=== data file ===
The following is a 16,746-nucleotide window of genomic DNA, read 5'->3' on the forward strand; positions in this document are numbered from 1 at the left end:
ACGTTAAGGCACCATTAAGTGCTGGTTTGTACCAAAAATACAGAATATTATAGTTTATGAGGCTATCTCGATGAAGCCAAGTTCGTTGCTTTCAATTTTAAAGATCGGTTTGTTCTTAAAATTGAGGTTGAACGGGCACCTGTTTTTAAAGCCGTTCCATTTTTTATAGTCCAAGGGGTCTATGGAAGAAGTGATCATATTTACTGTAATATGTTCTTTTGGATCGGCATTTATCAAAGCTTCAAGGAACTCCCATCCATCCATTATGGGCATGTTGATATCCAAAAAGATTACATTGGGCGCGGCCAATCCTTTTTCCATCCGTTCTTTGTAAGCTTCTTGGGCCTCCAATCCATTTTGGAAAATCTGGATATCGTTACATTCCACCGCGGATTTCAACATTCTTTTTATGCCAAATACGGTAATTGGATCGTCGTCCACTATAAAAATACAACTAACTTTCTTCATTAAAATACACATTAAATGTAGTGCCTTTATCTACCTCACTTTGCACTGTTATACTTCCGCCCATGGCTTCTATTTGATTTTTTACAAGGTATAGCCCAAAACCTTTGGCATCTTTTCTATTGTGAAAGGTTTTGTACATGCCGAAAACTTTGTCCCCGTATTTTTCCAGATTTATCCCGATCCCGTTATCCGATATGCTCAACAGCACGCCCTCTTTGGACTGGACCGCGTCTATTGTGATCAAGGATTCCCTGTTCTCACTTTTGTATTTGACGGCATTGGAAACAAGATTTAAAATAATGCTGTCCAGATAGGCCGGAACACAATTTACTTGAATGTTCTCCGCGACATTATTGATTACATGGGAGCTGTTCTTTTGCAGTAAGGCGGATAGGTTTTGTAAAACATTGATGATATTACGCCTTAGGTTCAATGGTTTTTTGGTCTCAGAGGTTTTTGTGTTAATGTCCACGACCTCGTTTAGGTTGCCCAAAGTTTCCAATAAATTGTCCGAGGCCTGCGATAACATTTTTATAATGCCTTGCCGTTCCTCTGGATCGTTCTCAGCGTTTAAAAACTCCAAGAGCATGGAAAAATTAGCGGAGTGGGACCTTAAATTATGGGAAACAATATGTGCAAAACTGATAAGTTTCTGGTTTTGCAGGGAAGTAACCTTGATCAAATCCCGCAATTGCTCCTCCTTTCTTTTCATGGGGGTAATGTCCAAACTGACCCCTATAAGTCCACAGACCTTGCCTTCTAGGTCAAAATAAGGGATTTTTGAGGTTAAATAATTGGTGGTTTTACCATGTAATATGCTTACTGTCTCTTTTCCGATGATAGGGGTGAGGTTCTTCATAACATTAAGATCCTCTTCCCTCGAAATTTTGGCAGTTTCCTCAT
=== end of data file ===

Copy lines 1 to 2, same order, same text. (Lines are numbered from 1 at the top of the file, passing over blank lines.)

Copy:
The following is a 16,746-nucleotide window of genomic DNA, read 5'->3' on the forward strand; positions in this document are numbered from 1 at the left end:
ACGTTAAGGCACCATTAAGTGCTGGTTTGTACCAAAAATACAGAATATTATAGTTTATGAGGCTATCTCGATGAAGCCAAGTTCGTTGCTTTCAATTTTAAAGATCGGTTTGTTCTTAAAATTGAGGTTGAACGGGCACCTGTTTTTAAAGCCGTTCCATTTTTTATAGTCCAAGGGGTCTATGGAAGAAGTGATCATATTTACTGTAATATGTTCTTTTGGATCGGCATTTATCAAAGCTTCAAGGAACTCCCATCCATCCATTATGGGCATGTTGATATCCAAAAAGATTACATTGGGCGCGGCCAATCCTTTTTCCATCCGTTCTTTGTAAGCTTCTTGGGCCTCCAATCCATTTTGGAAAATCTGGATATCGTTACATTCCACCGCGGATTTCAACATTCTTTTTATGCCAAATACGGTAATTGGATCGTCGTCCACTATAAAAATACAACTAACTTTCTTCATTAAAATACACATTAAATGTAGTGCCTTTATCTACCTCACTTTGCACTGTTATACTTCCGCCCATGGCTTCTATTTGATTTTTTACAAGGTATAGCCCAAAACCTTTGGCATCTTTTCTATTGTGAAAGGTTTTGTACATGCCGAAAACTTTGTCCCCGTATTTTTCCAGATTTATCCCGATCCCGTTATCCGATATGCTCAACAGCACGCCCTCTTTGGACTGGACCGCGTCTATTGTGATCAAGGATTCCCTGTTCTCACTTTTGTATTTGACGGCATTGGAAACAAGATTTAAAATAATGCTGTCCAGATAGGCCGGAACACAATTTACTTGAATGTTCTCCGCGACATTATTGATTACATGGGAGCTGTTCTTTTGCAGTAAGGCGGATAGGTTTTGTAAAACATTGATGATATTACGCCTTAGGTTCAATGGTTTTTTGGTCTCAGAGGTTTTTGTGTTAATGTCCACGACCTCGTTTAGGTTGCCCAAAGTTTCCAATAAATTGTCCGAGGCCTGCGATAACATTTTTATAATGCCTTGCCGTTCCTCTGGATCGTTCTCAGCGTTTAAAAACTCCAAGAGCATGGAAAAATTAGCGGAGTGGGACCTTAAATTATGGGAAACAATATGTGCAAAACTGATAAGTTTCTGGTTTTGCAGGGAAGTAACCTTGATCAAATCCCGCAATTGCTCCTCCTTTCTTTTCATGGGGGTAATGTCCAAACTGACCCCTATAAGTCCACAGACCTTGCCTTCTAGGTCAAAATAAGGGATTTTTGAGGTTAAATAATTGGTGGTTTTACCATGTAATATGCTTACTGTCTCTTTTCCGATGATAGGGGTGAGGTTCTTCATAACATTAAGATCCTCTTCCCTCGAAATTTTGGCAGTTTCCTCAT